If the First Minister intends to keep back facts on phone-hacking, he’s not fit to hold his office, writes Brian Monteith
The First Minister has stumbled into dangerous territory. It had all gone so well. After months of speculation about the possibility that Alex Salmond’s mobile phone voicemails had been illegally accessed by the Murdoch press and demands for a separate Scottish inquiry to establish the evidence of such dirty tricks, the First Minister threw a curve ball that no-one could master.
No, his phone had not been hacked, but he believed his bank account had, he told the Leveson inquiry. As if this was not surprising enough, the real twist was that as the corroborating information came from a journalist belonging to the Observer, part of the Guardian Media Group and chief protagonist of News International’s tactics. It would appear that paper was responsible – thus putting Murdoch’s sanctimonious critics in the full glare of public scrutiny.
It really did seem a master stroke; yet again Mr Salmond had confounded his critics who had put hope before experience by thinking he would come a cropper under the close questioning of a QC and Leveson himself.
Now all the First Minister had to do was come back to Scotland, lodge a formal complaint with Strathclyde Police, who are investigating phone hacking by the media in Scotland, and the plague would be on all media titles rather than just the late News of the World, the Sun, the Times and the Sunday Times. Rupert Murdoch might have been tempted to phone the First Minister for one of his private friendly chats and congratulate him on such a brilliant manoeuvre.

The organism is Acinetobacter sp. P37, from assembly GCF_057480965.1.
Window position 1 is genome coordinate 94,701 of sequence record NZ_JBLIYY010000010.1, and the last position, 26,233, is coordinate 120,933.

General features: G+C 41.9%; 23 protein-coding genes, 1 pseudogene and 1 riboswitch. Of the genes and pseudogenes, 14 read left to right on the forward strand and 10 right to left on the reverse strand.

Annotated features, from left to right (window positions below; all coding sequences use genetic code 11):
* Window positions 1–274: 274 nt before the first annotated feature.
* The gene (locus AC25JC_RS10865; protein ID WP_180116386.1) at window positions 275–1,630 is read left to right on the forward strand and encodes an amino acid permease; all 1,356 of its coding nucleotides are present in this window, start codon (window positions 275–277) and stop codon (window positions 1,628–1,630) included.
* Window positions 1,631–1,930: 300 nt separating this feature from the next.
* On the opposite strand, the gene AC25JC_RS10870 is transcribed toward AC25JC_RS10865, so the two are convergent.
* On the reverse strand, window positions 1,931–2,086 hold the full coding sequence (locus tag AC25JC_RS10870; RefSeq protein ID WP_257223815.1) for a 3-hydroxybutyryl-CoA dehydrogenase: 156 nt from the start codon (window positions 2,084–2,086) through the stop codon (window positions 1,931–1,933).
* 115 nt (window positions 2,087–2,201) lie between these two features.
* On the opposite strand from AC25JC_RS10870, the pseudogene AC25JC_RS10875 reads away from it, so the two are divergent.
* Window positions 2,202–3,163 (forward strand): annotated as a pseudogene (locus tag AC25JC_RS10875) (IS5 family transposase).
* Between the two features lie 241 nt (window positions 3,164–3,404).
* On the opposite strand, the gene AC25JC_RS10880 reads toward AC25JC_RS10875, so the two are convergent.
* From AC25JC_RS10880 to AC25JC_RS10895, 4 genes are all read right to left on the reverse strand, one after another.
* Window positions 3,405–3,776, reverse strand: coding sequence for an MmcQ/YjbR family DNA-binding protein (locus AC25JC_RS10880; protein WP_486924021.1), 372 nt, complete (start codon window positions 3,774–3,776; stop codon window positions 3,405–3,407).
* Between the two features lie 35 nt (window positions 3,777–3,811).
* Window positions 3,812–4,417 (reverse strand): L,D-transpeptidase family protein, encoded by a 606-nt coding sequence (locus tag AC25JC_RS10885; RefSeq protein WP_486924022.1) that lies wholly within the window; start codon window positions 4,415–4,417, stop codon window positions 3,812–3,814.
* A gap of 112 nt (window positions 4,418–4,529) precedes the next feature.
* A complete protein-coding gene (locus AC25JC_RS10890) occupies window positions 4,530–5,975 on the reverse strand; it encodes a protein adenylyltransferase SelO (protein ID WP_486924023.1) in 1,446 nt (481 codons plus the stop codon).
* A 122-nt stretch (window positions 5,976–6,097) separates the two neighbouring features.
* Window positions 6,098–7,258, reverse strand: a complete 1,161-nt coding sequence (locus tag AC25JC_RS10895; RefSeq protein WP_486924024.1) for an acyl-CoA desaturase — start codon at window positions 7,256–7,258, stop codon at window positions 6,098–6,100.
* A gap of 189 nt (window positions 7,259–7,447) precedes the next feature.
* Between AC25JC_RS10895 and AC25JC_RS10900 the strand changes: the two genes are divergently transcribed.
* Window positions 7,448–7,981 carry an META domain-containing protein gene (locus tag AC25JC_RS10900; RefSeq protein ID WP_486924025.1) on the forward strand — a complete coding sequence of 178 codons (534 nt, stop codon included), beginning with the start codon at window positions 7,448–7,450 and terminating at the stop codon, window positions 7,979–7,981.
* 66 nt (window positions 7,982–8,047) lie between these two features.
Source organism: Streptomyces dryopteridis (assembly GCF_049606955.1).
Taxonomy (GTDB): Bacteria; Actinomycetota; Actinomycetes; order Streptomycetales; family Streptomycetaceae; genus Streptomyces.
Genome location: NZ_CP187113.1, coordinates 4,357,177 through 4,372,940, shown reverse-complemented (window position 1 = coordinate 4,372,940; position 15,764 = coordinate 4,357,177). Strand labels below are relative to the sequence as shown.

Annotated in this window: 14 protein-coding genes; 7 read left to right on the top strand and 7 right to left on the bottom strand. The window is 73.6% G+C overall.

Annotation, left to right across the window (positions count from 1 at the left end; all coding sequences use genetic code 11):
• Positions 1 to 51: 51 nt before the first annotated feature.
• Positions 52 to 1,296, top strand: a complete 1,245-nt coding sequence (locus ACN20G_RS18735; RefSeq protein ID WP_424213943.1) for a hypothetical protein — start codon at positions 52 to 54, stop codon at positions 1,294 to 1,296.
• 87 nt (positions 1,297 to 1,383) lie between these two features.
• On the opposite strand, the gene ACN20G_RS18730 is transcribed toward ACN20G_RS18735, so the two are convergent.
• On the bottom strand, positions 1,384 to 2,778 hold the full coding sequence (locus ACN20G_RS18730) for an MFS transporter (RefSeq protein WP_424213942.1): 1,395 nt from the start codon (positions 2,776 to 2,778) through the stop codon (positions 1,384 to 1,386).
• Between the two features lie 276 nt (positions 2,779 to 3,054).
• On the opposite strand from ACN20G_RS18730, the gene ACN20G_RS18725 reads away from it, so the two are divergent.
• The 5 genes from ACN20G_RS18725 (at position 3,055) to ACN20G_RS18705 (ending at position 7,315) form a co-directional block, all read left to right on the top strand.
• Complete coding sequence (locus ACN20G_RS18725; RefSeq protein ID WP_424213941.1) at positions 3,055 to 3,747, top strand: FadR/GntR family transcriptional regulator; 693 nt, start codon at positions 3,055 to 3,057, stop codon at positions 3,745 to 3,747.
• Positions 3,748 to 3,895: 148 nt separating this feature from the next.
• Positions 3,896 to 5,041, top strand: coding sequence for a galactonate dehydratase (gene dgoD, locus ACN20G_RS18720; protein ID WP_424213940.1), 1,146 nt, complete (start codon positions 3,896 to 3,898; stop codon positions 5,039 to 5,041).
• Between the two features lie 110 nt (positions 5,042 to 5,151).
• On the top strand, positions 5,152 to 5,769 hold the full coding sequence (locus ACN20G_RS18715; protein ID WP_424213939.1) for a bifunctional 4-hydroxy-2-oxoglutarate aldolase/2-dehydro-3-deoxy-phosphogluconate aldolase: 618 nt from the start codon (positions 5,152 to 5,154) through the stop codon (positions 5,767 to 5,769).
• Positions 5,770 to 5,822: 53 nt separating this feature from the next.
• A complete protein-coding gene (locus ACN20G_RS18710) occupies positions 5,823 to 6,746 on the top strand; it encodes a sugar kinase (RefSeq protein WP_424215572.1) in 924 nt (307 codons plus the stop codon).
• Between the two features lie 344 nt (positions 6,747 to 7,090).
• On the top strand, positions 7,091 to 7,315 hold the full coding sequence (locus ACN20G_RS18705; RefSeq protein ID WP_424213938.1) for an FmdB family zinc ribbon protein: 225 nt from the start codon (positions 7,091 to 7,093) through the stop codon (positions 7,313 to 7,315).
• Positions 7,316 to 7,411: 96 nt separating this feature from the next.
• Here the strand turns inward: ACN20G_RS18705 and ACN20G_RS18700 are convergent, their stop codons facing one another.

That was how it looked on Friday, but by Saturday the First Minister’s spokesman was saying that Mr Salmond would not be lodging any formal complaint with the police – as that might require him to reveal his journalistic source.
However, by Sunday reporters had found a communication from the First Minister to the UK Culture Secretary, Jeremy Hunt, insisting that any evidence brought to light through Leveson which falls within Scottish jurisdiction should be given to the Scottish police. Suddenly the ploy of wrong-footing his opponents was looking decidedly dodgy, if not plain wrong.
Let me put this in chronological order.
In 1999 Alex Salmond, then an MP, establishes from the detail that is relayed to him by an Observer journalist that someone had gained access to his bank account who was either in the pay of that newspaper or working independently and then sold it on to the publication. He does not tell the police of this potentially criminal act but keeps it to himself.
Later, after he becomes First Minister, the phone hacking scandal erupts and in 2011 he writes to Jeremy Hunt complaining about evidence being withheld.
He is asked in public many, many times about his phone being hacked and about the need for a separate Scottish inquiry into illegal media practices – acts that had targeted his predecessor First Minister Jack McConnell. He does not take the opportunity to reveal his bank account had probably been hacked, instead he says he will reveal all at his forthcoming appearance at Leveson.